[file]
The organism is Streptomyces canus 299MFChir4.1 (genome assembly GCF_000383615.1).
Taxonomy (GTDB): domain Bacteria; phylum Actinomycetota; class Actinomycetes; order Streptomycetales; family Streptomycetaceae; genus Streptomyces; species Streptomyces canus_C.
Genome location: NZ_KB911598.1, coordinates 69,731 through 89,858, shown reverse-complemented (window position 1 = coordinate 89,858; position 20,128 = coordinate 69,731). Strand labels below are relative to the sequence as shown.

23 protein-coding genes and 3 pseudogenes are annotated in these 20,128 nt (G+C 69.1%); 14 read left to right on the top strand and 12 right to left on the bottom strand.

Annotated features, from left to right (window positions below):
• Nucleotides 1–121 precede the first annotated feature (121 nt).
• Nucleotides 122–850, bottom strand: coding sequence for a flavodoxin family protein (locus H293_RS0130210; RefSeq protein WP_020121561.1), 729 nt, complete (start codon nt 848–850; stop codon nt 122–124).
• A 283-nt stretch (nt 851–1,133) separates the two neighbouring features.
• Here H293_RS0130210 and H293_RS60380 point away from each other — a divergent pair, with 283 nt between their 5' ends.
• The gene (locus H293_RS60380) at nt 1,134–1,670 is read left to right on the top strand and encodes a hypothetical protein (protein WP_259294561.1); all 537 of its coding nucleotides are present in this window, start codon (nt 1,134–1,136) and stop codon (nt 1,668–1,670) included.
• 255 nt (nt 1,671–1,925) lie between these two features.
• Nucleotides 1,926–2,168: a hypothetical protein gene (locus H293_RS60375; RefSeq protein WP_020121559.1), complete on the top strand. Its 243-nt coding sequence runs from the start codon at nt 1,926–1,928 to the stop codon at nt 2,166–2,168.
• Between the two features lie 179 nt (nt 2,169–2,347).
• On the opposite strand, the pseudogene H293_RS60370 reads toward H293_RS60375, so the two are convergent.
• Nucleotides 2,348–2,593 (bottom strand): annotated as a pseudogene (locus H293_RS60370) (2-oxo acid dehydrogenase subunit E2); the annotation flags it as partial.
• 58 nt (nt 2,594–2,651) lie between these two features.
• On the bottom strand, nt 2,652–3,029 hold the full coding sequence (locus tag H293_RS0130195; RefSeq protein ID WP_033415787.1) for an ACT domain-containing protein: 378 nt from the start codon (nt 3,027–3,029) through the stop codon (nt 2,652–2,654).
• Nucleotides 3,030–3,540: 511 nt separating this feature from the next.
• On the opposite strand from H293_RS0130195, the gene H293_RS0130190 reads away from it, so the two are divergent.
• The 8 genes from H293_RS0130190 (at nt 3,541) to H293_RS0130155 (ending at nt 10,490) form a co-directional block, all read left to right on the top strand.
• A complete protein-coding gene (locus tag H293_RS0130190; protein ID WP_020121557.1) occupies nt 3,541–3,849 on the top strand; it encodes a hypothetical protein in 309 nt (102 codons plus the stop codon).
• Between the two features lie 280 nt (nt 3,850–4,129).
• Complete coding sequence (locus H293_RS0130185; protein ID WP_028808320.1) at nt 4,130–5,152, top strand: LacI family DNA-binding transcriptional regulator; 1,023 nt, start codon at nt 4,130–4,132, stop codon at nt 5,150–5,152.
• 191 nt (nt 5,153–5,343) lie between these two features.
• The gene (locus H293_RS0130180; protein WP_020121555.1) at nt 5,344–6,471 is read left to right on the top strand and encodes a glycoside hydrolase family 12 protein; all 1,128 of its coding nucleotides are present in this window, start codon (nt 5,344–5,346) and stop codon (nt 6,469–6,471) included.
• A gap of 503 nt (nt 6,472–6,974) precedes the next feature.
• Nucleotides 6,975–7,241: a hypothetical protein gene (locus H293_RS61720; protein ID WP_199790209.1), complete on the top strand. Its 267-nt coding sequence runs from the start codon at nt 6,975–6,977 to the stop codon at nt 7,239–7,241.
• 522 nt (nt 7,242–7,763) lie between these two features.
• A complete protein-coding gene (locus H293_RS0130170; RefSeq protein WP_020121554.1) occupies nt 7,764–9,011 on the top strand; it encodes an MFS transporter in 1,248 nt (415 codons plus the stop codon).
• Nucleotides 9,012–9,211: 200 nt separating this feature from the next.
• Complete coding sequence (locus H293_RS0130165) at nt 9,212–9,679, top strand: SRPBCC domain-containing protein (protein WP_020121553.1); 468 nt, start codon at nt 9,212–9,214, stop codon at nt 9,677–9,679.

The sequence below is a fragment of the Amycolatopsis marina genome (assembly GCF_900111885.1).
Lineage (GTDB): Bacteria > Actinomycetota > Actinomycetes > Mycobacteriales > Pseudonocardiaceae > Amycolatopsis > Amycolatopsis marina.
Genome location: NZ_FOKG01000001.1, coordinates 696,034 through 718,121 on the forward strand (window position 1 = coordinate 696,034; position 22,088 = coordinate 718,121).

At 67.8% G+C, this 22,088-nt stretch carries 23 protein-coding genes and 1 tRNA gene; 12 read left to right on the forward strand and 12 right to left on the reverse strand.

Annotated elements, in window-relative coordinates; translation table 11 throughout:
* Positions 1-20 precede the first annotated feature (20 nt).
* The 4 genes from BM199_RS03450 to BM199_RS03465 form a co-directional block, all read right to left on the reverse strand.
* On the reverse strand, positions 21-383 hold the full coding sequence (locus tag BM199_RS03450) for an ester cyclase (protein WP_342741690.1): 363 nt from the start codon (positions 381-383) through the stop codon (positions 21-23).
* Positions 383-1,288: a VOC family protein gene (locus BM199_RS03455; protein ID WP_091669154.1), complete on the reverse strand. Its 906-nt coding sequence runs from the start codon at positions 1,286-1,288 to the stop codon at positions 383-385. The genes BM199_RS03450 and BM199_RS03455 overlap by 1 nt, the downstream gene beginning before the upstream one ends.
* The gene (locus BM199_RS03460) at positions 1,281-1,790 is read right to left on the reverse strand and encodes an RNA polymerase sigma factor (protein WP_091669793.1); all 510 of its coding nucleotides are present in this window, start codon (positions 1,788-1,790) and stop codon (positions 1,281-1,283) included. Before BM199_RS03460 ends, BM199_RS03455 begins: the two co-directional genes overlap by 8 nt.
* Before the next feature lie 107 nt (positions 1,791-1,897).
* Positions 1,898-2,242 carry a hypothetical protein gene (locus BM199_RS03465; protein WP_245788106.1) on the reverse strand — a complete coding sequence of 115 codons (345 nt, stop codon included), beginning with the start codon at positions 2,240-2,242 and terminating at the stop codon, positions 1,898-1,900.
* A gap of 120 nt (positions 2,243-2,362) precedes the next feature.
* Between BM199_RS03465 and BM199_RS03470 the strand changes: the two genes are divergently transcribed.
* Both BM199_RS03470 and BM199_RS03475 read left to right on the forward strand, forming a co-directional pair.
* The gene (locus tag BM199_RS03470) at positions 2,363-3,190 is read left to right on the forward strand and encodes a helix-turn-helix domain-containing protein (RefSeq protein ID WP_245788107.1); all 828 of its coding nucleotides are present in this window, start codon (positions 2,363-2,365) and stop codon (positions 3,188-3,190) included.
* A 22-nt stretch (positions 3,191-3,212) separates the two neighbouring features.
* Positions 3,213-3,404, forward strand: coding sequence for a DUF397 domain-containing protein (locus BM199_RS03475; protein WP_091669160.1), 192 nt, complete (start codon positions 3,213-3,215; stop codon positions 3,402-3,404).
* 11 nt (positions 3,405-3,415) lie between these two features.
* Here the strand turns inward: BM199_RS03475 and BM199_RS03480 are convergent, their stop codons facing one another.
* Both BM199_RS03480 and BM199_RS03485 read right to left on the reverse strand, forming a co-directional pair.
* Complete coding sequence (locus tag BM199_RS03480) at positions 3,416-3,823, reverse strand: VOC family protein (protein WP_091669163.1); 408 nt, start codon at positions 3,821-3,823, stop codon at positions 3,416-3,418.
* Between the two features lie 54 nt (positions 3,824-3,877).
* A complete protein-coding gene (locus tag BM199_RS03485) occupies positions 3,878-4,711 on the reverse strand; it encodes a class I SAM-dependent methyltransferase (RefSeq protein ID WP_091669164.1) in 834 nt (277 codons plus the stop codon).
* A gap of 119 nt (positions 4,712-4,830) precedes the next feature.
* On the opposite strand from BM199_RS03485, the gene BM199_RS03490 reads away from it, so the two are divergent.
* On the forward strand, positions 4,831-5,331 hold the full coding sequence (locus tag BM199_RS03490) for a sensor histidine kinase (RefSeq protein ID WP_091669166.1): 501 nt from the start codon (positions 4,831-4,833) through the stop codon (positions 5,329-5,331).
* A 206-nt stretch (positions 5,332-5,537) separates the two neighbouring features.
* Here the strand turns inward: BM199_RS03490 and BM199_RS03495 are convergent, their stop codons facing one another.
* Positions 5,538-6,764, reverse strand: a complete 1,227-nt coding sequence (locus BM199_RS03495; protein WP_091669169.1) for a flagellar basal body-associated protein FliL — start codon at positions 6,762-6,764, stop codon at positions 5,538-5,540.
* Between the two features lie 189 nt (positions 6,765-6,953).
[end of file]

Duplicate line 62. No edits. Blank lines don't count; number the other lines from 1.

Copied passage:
* Between the two features lie 189 nt (positions 6,765-6,953).